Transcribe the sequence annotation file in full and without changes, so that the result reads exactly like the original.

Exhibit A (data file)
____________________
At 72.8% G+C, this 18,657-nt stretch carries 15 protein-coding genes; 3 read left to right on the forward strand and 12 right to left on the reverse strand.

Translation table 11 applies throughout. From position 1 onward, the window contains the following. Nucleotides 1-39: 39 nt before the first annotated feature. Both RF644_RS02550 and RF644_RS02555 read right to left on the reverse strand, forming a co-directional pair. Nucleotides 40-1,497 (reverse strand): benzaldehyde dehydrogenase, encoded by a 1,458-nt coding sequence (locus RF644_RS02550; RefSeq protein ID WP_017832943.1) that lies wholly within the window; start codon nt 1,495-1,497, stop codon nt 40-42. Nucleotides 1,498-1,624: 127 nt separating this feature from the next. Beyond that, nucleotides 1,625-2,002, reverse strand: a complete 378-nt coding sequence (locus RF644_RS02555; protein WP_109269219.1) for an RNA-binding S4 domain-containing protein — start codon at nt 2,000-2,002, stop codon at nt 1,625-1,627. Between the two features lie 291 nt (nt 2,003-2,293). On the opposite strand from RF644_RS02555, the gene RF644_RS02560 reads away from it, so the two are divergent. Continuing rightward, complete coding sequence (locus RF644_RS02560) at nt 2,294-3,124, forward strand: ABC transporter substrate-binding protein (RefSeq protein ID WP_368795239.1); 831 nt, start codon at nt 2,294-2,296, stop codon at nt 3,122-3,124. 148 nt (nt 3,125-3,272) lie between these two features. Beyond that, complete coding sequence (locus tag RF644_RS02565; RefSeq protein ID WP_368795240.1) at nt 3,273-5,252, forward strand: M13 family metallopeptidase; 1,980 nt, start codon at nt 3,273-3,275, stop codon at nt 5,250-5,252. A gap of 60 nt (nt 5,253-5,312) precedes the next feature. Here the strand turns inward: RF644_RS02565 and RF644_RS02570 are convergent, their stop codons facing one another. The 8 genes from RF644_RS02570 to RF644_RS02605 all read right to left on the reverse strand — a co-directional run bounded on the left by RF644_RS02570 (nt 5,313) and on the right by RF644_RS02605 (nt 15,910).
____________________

At 72.8% G+C, this 18,657-nt stretch carries 15 protein-coding genes; 3 read left to right on the forward strand and 12 right to left on the reverse strand.

Translation table 11 applies throughout. From position 1 onward, the window contains the following. Nucleotides 1-39: 39 nt before the first annotated feature. Both RF644_RS02550 and RF644_RS02555 read right to left on the reverse strand, forming a co-directional pair. Nucleotides 40-1,497 (reverse strand): benzaldehyde dehydrogenase, encoded by a 1,458-nt coding sequence (locus RF644_RS02550; RefSeq protein ID WP_017832943.1) that lies wholly within the window; start codon nt 1,495-1,497, stop codon nt 40-42. Nucleotides 1,498-1,624: 127 nt separating this feature from the next. Beyond that, nucleotides 1,625-2,002, reverse strand: a complete 378-nt coding sequence (locus RF644_RS02555; protein WP_109269219.1) for an RNA-binding S4 domain-containing protein — start codon at nt 2,000-2,002, stop codon at nt 1,625-1,627. Between the two features lie 291 nt (nt 2,003-2,293). On the opposite strand from RF644_RS02555, the gene RF644_RS02560 reads away from it, so the two are divergent. Continuing rightward, complete coding sequence (locus RF644_RS02560) at nt 2,294-3,124, forward strand: ABC transporter substrate-binding protein (RefSeq protein ID WP_368795239.1); 831 nt, start codon at nt 2,294-2,296, stop codon at nt 3,122-3,124. 148 nt (nt 3,125-3,272) lie between these two features. Beyond that, complete coding sequence (locus tag RF644_RS02565; RefSeq protein ID WP_368795240.1) at nt 3,273-5,252, forward strand: M13 family metallopeptidase; 1,980 nt, start codon at nt 3,273-3,275, stop codon at nt 5,250-5,252. A gap of 60 nt (nt 5,253-5,312) precedes the next feature. Here the strand turns inward: RF644_RS02565 and RF644_RS02570 are convergent, their stop codons facing one another. The 8 genes from RF644_RS02570 to RF644_RS02605 all read right to left on the reverse strand — a co-directional run bounded on the left by RF644_RS02570 (nt 5,313) and on the right by RF644_RS02605 (nt 15,910).